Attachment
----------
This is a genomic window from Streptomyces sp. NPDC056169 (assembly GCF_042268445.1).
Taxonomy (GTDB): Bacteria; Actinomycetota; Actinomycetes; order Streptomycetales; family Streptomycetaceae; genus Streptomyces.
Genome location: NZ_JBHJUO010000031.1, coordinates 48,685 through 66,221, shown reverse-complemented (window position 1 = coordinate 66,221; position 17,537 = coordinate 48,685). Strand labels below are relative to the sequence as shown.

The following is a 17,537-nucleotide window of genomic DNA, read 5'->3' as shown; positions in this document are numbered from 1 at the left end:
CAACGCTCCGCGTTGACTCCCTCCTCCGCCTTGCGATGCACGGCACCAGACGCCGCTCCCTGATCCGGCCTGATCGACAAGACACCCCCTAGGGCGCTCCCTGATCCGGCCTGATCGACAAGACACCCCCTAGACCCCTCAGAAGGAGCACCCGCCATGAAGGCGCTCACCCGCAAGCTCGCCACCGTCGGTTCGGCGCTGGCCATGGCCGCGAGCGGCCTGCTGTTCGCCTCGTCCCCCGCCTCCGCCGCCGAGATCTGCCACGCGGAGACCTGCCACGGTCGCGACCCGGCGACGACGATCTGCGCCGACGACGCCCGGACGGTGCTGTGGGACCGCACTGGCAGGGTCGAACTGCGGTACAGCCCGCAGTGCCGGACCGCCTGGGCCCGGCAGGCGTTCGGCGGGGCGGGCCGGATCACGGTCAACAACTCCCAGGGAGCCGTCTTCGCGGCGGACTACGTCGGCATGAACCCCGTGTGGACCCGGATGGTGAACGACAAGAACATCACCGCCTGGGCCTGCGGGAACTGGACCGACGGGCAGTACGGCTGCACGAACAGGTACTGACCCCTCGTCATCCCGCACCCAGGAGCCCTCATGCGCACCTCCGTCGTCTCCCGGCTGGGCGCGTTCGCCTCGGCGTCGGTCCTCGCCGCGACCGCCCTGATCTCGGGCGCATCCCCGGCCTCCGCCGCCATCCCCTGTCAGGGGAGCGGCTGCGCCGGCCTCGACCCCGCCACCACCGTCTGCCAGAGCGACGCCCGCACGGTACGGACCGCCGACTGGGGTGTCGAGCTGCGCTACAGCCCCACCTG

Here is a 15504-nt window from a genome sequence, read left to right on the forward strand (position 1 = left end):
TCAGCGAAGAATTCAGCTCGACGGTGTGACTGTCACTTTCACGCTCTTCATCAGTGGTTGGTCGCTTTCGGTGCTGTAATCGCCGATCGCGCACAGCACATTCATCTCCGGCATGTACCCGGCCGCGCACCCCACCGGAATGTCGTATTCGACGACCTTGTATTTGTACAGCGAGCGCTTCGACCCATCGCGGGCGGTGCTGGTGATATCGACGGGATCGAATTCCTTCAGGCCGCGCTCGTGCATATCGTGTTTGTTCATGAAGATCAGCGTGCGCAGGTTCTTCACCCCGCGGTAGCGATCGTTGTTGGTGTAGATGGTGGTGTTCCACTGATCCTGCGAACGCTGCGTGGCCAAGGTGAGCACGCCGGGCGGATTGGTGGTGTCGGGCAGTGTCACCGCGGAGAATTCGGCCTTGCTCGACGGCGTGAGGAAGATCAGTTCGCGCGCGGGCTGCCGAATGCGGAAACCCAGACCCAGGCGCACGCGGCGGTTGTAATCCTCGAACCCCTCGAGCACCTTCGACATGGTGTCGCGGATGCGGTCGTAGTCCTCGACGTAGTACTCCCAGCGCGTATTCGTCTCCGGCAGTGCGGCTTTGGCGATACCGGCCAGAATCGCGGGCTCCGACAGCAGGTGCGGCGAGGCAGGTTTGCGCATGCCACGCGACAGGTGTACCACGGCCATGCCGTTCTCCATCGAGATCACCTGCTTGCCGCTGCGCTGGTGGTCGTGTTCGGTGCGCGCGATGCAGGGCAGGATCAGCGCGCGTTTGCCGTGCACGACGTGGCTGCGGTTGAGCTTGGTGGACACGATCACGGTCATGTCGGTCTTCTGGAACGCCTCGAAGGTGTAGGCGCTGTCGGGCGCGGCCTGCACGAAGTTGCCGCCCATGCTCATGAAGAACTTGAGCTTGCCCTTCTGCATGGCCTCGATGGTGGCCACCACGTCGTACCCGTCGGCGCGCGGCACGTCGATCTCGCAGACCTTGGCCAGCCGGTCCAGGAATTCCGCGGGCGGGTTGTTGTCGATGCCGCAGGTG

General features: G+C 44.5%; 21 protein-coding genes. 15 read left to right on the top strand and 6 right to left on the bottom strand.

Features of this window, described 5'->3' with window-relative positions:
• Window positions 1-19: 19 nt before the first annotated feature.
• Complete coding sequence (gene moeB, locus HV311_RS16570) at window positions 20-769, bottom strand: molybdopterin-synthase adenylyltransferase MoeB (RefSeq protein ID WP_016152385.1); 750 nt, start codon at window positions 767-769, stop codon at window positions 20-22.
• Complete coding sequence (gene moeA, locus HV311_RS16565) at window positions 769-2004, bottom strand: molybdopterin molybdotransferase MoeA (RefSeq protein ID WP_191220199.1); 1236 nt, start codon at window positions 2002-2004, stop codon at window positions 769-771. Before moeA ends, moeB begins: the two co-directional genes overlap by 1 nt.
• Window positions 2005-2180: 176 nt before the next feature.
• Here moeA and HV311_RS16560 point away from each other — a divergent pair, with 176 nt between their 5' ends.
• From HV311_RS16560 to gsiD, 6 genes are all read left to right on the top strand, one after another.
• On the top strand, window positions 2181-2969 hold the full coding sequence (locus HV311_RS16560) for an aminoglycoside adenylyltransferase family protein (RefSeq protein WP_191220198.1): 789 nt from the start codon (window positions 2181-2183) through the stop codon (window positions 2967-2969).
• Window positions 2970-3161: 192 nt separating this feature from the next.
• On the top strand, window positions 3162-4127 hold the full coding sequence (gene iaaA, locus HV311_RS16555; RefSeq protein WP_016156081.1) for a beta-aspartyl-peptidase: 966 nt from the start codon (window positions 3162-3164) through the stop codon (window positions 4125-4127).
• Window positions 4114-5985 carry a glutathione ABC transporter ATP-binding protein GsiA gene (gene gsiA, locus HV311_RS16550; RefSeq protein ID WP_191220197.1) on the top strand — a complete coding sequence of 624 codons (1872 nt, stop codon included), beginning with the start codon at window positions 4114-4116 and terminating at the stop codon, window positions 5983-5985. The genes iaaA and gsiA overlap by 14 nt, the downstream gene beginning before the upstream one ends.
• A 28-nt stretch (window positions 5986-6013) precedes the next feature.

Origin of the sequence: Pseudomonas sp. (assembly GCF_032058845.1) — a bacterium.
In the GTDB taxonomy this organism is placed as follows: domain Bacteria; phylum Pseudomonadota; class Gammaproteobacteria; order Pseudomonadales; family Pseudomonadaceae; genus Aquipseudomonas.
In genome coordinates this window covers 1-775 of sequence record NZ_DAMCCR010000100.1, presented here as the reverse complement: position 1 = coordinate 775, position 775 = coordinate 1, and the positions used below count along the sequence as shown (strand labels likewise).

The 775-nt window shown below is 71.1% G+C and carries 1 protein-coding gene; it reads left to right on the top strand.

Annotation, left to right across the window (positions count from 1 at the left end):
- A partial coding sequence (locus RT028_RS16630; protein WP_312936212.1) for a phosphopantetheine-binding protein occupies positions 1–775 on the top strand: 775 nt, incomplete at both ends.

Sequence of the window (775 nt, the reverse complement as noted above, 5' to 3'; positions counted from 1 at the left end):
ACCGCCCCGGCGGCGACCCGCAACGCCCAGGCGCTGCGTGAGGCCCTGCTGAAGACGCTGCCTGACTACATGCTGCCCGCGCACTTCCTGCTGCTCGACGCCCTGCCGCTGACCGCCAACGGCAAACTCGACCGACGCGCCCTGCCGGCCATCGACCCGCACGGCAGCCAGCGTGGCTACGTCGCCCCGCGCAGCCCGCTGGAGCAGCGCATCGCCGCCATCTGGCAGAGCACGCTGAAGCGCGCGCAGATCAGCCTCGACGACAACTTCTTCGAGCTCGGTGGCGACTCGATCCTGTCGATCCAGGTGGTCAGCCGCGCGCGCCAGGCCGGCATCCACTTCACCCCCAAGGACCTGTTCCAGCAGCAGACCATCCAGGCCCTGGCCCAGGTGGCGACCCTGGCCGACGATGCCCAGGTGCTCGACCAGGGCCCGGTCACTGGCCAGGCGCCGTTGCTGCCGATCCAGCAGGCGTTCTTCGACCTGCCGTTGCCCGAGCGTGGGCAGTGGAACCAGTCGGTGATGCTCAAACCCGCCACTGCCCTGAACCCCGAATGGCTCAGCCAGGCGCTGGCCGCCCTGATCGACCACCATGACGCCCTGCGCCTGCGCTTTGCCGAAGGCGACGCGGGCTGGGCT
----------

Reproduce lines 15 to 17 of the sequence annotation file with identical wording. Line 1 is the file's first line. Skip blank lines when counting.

• From HV311_RS16560 to gsiD, 6 genes are all read left to right on the top strand, one after another.
• On the top strand, window positions 2181-2969 hold the full coding sequence (locus HV311_RS16560) for an aminoglycoside adenylyltransferase family protein (RefSeq protein WP_191220198.1): 789 nt from the start codon (window positions 2181-2183) through the stop codon (window positions 2967-2969).
• Window positions 2970-3161: 192 nt separating this feature from the next.